In 1973, the Nobel-prize psychologist Daniel Kahneman and his colleague Amos Tversky identified the Availability heuristic. It is a mental shortcut where people make judgments about the probability of events based on the ease with which examples can be recalled. For example, asking a consumer (in you capacity as, say, a researcher for a company that manufactures airbags) who has recently been in a car accident if there is a real need for airbags in cars given some severe constraint, will likely cause him to overstate the probability. It is as if memories are stored in a line-up to be recalled, each memory taking its place in front of the most recent memory. The most recent memory dictates how subsequent experiences will be shaped. This is consistent with what has recently been discovered about memory: when thinking about our future, we recall what has been stored in our memories as starting point. The scope of the research is beyond this article. What is important, however, is that this psychological phenomenon should be quite easy to test through fMRI studies. As volunteers are asked to image a picture of their future, the hippocampus, where memory resides, should light up like a firework in the night sky; or a similar set-up. An experiment like this would confirm this perceived occurrence that visions of the future is linked to memory, thereby integrating a psychological study with another scientific method – fMRI.
With sufficient knowledge of the inner workings of the brain through neuroscience, I believe that there is real value in integrating it with psychology, and vice versa. Another reason I believe so has to do with what Jonah Lehrer discusses in his book Imagine: How Creativity Works what he calls ‘outsider thinking’. When a person works on the fringes of his/her field of interest, it is there where they are best in solving problems. Taking solutions from one area of interest and applying them to another are where the greatest successes occur. The research Lehrer mentions comes from a professor at Harvard Business School, Karim Lakhani. His research details the results from a website, InnoCentive, by the pharmaceutical giant Eli Lilly uses for solving some of their most pressing problems that neither they nor their competitors could solve. The problems are solved by people outside of the company that are not an expert in the pharmacology, but still smart enough to understand the problem.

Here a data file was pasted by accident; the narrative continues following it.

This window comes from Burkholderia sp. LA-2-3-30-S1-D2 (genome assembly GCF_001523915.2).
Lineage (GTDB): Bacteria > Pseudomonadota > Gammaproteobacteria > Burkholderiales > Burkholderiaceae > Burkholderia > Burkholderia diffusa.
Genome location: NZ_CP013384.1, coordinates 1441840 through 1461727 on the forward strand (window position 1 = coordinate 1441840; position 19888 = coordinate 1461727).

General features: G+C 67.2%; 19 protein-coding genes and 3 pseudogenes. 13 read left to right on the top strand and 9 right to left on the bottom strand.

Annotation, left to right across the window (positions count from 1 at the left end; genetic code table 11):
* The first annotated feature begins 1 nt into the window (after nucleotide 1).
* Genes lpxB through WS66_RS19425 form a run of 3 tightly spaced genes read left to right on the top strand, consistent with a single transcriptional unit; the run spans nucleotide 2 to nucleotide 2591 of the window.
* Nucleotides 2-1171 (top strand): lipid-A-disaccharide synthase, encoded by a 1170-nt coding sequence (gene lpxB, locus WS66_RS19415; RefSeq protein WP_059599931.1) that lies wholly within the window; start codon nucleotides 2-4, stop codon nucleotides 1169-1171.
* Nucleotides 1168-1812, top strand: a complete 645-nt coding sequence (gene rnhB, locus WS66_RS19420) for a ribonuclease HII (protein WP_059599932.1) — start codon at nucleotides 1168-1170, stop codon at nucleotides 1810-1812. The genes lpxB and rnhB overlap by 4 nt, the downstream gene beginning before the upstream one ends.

It is my thinking that by unifying two different, but related disciplines (i.e. neuroscience and psychology) to solve marketing problems will be of greater value as opposed to tackling theories of psychology or neuroscience in isolation. The validity of theories in psychology can be evaluated as in the case of the example above. This methodology of using neuroscience to validate what we know of consumers in the buying sphere can also act as a systematic guideline for every subsequent research study.
Maybe one day we might be able to unify neuroscience and psychology into a Grand Theory that explains more than we can, ironically so, cannot even comprehend.
Greene, B. 1999. The Elegant Universe. Vintage. Great Britain.
Weinberg, S. 1993. The First Three Minuts. New York. Basic Books.
Lehrer, J. 2012. Imagine: How Creativity Works. New York: Houghton, Mifflin Harcourt.
Tversky, A. & Kahneman, D. 1973. Availability: A heuristic for judging frequency and probability. Cognitive Psychology 5(1): 2017-233.
Herbert, W. Thinking of the future invokes our memory.